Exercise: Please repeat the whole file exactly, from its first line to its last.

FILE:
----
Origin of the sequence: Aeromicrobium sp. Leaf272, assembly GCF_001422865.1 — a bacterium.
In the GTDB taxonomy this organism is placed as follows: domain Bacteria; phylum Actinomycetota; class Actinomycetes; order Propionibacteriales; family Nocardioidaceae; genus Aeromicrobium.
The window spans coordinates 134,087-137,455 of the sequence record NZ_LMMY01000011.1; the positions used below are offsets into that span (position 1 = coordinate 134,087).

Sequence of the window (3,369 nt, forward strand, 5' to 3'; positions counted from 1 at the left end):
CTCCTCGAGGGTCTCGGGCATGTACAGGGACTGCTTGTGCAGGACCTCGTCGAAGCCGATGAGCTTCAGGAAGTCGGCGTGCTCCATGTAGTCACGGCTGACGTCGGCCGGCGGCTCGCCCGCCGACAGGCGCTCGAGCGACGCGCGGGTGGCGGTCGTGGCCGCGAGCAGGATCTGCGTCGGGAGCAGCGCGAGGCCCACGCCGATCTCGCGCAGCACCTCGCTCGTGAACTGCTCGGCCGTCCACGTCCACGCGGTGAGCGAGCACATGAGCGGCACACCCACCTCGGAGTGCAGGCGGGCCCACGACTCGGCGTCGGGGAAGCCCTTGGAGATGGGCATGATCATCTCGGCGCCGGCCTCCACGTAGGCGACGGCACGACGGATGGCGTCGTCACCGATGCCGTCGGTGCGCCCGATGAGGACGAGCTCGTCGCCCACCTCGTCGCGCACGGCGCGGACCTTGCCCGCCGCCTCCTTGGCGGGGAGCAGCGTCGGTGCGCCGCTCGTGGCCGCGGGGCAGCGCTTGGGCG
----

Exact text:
Origin of the sequence: Aeromicrobium sp. Leaf272, assembly GCF_001422865.1 — a bacterium.
In the GTDB taxonomy this organism is placed as follows: domain Bacteria; phylum Actinomycetota; class Actinomycetes; order Propionibacteriales; family Nocardioidaceae; genus Aeromicrobium.
The window spans coordinates 134,087-137,455 of the sequence record NZ_LMMY01000011.1; the positions used below are offsets into that span (position 1 = coordinate 134,087).

Sequence of the window (3,369 nt, forward strand, 5' to 3'; positions counted from 1 at the left end):
CTCCTCGAGGGTCTCGGGCATGTACAGGGACTGCTTGTGCAGGACCTCGTCGAAGCCGATGAGCTTCAGGAAGTCGGCGTGCTCCATGTAGTCACGGCTGACGTCGGCCGGCGGCTCGCCCGCCGACAGGCGCTCGAGCGACGCGCGGGTGGCGGTCGTGGCCGCGAGCAGGATCTGCGTCGGGAGCAGCGCGAGGCCCACGCCGATCTCGCGCAGCACCTCGCTCGTGAACTGCTCGGCCGTCCACGTCCACGCGGTGAGCGAGCACATGAGCGGCACACCCACCTCGGAGTGCAGGCGGGCCCACGACTCGGCGTCGGGGAAGCCCTTGGAGATGGGCATGATCATCTCGGCGCCGGCCTCCACGTAGGCGACGGCACGACGGATGGCGTCGTCACCGATGCCGTCGGTGCGCCCGATGAGGACGAGCTCGTCGCCCACCTCGTCGCGCACGGCGCGGACCTTGCCCGCCGCCTCCTTGGCGGGGAGCAGCGTCGGTGCGCCGCTCGTGGCCGCGGGGCAGCGCTTGGGCG